We know there are dumb bigots, racists, and people who can't understand what's wrong with s3xual assault in footy. Sometime in the past decade or so most people who haven't fallen on their small heads coming out of a particularly high mark came to the realisation that this isn't a good thing...
Wednesday, May 19, 2010
The government’s ill-fated bid to defuse “controversy”, by suspending asylum claims for people arriving from Afghanistan and Sri Lanka, looks sicker still this week after a report from the International Crisis Group reminded us of the violations visited on the Tamils in the final months of the civil war, this time last year. Tens of thousands of civilians were killed, it says, citing witness testimony, satellite images, documents and other evidence: most from systematic army bombardments of areas that had been officially declared “safe”.
No wonder the Sri Lankan government is cracking down on journalists and NGOs: it has plenty to hide. More than 100,000 people are still interned, with reports trickling out of maltreatment, r-pes and the mysterious “disappearances” that have been the signature MO of the security forces there for decades.
And what I think is on-the-money comment on political pragmatism gone wrong:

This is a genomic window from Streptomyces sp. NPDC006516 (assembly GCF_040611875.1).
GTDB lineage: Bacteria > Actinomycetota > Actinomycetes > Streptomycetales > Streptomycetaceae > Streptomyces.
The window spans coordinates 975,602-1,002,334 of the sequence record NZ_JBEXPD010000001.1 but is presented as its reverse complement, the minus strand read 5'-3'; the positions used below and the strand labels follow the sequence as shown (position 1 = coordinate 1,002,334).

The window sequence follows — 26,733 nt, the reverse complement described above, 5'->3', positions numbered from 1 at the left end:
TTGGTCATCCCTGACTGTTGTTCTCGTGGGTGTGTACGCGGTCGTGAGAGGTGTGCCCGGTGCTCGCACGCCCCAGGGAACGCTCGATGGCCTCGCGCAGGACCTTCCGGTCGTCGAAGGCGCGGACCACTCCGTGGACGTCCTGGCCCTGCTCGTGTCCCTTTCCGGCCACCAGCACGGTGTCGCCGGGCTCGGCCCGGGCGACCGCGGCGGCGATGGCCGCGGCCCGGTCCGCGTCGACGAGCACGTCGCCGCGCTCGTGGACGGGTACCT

You can’t triangulate on race. It’s a lesson the Rudd government is learning all over again. There is no limit to how far a declared party of the Right will go, in search of a wedge: so the supposed “centre ground” simply moves further and further away from the comfort zone of a government still aspiring to hold together a “progressive” base of support.Ay, some of it has cracked the sh!ts with being 'held together'.
I know, I should be more concerned about the branding and so in. Indeed, I think they've made the same mistake as many adult rock bands in transitioning to bigger, more polished settings, sounds and albums. But when push comes to shove (and I'll bet there'll be some frenetic shoving at knee level today!) they aren't bad musicians, their messages are healthy and inclusive, and they get the kidlets singing and dancing. So I'm excited for them, for Bear in particular, and a bit disappointed that I'm missing out.
This morning Beloved went in to wake Bear up, talking up the gig. And Bear responded:
"I want daddy to come to the Wiggles concert too..."
Tuesday, May 18, 2010
I am certainly happy that he is in trouble. He is undoubtedly from a dark, wet place in the dungeons of the far right that I do not want to see anywhere near the reins of power. I enjoyed watching last night (and if I enjoyed it, Kerry looked like he was being given a small country for Christmas).
It would just be a lot more enjoyable if it reflected a deep, ethical adherence to the truth among both the political classes and the fourth estate. If his opponent were spotless, and 100% reliable in his word. If people actually, really, gave a toss.
It's just ironic that Abbott may suffer damage for being relatively artless about that which is usually practised through more sophisticated craft...
"What a pathetic whiny spineless whinger. First sign of rough weather and he/she throws up over the side and demands to be put ashore."